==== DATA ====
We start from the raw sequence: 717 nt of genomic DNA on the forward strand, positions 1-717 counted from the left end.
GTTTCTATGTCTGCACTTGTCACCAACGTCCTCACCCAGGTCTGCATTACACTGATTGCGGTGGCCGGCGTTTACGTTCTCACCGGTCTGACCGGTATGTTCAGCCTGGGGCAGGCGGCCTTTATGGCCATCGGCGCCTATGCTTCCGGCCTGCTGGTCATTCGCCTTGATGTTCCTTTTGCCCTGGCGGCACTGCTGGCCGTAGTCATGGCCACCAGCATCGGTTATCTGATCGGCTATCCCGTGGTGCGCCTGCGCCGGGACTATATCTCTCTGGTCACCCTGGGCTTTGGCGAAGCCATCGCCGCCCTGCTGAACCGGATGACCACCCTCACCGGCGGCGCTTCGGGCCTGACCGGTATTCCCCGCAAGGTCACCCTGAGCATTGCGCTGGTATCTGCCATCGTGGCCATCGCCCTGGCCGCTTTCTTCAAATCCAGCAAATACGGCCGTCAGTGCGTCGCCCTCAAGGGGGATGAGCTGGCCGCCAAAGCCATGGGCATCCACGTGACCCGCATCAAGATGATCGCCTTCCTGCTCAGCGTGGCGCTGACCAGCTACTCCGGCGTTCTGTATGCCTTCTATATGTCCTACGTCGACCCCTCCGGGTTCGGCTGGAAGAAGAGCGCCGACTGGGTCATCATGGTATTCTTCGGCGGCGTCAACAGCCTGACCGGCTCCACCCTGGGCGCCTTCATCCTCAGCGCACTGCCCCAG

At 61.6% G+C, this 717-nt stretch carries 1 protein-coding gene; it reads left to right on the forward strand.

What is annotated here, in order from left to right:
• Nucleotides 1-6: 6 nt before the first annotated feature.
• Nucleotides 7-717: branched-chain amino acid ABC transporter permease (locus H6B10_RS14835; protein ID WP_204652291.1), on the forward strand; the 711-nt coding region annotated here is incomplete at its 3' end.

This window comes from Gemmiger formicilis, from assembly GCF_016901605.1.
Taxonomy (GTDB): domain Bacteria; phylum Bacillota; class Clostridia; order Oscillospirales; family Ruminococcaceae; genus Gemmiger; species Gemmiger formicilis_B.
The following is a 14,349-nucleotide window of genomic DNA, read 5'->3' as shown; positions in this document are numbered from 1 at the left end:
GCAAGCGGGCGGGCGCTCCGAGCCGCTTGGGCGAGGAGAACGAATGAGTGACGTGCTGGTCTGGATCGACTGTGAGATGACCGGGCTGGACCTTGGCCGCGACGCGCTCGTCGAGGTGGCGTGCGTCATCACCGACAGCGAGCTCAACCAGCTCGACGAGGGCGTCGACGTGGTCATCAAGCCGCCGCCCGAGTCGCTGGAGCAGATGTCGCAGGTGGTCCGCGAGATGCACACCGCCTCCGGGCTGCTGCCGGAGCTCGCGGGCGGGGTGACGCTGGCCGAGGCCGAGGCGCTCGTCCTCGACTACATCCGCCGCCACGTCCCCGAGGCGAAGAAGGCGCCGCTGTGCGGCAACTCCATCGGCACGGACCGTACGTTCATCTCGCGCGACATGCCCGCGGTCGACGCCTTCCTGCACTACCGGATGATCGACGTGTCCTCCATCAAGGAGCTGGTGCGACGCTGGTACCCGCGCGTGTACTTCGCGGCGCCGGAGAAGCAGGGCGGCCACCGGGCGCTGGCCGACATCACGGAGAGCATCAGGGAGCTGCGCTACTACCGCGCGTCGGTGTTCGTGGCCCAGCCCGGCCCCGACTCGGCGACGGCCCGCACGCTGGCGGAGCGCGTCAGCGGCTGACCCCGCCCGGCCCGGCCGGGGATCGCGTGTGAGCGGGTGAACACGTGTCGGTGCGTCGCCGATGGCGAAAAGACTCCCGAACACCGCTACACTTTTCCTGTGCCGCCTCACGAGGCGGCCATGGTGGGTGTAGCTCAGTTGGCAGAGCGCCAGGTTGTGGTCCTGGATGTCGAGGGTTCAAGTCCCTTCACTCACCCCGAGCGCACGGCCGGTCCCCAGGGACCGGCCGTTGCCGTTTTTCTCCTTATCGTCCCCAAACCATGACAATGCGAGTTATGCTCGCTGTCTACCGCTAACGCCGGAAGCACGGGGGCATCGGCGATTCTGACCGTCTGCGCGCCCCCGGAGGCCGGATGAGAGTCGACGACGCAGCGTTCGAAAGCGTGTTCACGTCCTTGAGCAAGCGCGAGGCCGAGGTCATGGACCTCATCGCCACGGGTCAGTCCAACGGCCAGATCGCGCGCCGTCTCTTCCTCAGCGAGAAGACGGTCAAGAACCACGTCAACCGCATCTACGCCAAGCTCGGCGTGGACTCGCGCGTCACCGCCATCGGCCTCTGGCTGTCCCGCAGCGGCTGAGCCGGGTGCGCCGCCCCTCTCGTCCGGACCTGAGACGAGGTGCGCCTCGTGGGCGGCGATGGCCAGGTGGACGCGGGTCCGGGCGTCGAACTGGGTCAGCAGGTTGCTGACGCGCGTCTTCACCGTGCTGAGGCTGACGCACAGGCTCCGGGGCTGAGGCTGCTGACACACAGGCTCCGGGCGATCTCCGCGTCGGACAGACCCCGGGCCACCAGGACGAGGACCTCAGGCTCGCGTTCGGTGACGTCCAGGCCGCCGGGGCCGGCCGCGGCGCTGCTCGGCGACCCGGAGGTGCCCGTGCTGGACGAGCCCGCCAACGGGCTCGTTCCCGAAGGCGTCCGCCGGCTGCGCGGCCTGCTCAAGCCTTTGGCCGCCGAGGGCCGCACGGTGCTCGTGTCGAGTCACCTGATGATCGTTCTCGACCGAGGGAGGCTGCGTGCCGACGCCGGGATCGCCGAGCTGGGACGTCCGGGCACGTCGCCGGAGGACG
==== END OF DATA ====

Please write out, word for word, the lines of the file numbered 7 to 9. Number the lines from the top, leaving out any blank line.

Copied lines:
This window comes from Gemmiger formicilis, from assembly GCF_016901605.1.
Taxonomy (GTDB): domain Bacteria; phylum Bacillota; class Clostridia; order Oscillospirales; family Ruminococcaceae; genus Gemmiger; species Gemmiger formicilis_B.
The following is a 14,349-nucleotide window of genomic DNA, read 5'->3' as shown; positions in this document are numbered from 1 at the left end: